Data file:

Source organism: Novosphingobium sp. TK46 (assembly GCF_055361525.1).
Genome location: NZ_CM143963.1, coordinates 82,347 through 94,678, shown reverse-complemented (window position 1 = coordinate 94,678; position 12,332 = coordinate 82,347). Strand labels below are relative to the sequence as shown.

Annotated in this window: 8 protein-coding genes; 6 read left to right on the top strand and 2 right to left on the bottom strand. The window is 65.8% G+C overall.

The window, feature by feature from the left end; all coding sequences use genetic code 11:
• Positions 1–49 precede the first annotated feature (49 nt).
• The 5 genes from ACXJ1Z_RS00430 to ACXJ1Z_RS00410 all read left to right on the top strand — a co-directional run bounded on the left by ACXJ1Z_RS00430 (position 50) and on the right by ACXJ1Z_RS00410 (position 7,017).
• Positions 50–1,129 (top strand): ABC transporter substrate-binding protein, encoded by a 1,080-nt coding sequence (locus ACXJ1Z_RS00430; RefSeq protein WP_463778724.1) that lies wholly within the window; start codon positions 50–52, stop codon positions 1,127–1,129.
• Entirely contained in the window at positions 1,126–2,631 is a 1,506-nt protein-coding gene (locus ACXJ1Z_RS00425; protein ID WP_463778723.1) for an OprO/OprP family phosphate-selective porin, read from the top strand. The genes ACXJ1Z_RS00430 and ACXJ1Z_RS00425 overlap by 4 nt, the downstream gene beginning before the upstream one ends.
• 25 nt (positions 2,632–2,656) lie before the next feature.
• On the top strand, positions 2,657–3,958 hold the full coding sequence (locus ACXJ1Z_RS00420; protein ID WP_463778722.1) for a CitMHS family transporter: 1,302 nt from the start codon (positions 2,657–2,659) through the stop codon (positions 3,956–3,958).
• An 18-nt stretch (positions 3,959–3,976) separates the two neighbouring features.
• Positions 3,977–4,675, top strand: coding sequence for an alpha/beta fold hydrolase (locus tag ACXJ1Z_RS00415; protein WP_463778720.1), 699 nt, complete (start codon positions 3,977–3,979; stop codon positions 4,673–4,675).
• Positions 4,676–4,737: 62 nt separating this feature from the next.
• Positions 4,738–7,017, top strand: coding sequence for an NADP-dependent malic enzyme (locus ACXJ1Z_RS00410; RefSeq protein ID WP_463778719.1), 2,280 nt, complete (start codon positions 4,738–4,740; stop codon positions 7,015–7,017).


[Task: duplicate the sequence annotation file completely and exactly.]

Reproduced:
Source organism: Novosphingobium sp. TK46 (assembly GCF_055361525.1).
Genome location: NZ_CM143963.1, coordinates 82,347 through 94,678, shown reverse-complemented (window position 1 = coordinate 94,678; position 12,332 = coordinate 82,347). Strand labels below are relative to the sequence as shown.

Annotated in this window: 8 protein-coding genes; 6 read left to right on the top strand and 2 right to left on the bottom strand. The window is 65.8% G+C overall.

The window, feature by feature from the left end; all coding sequences use genetic code 11:
• Positions 1–49 precede the first annotated feature (49 nt).
• The 5 genes from ACXJ1Z_RS00430 to ACXJ1Z_RS00410 all read left to right on the top strand — a co-directional run bounded on the left by ACXJ1Z_RS00430 (position 50) and on the right by ACXJ1Z_RS00410 (position 7,017).
• Positions 50–1,129 (top strand): ABC transporter substrate-binding protein, encoded by a 1,080-nt coding sequence (locus ACXJ1Z_RS00430; RefSeq protein WP_463778724.1) that lies wholly within the window; start codon positions 50–52, stop codon positions 1,127–1,129.
• Entirely contained in the window at positions 1,126–2,631 is a 1,506-nt protein-coding gene (locus ACXJ1Z_RS00425; protein ID WP_463778723.1) for an OprO/OprP family phosphate-selective porin, read from the top strand. The genes ACXJ1Z_RS00430 and ACXJ1Z_RS00425 overlap by 4 nt, the downstream gene beginning before the upstream one ends.
• 25 nt (positions 2,632–2,656) lie before the next feature.
• On the top strand, positions 2,657–3,958 hold the full coding sequence (locus ACXJ1Z_RS00420; protein ID WP_463778722.1) for a CitMHS family transporter: 1,302 nt from the start codon (positions 2,657–2,659) through the stop codon (positions 3,956–3,958).
• An 18-nt stretch (positions 3,959–3,976) separates the two neighbouring features.
• Positions 3,977–4,675, top strand: coding sequence for an alpha/beta fold hydrolase (locus tag ACXJ1Z_RS00415; protein WP_463778720.1), 699 nt, complete (start codon positions 3,977–3,979; stop codon positions 4,673–4,675).
• Positions 4,676–4,737: 62 nt separating this feature from the next.
• Positions 4,738–7,017, top strand: coding sequence for an NADP-dependent malic enzyme (locus ACXJ1Z_RS00410; RefSeq protein ID WP_463778719.1), 2,280 nt, complete (start codon positions 4,738–4,740; stop codon positions 7,015–7,017).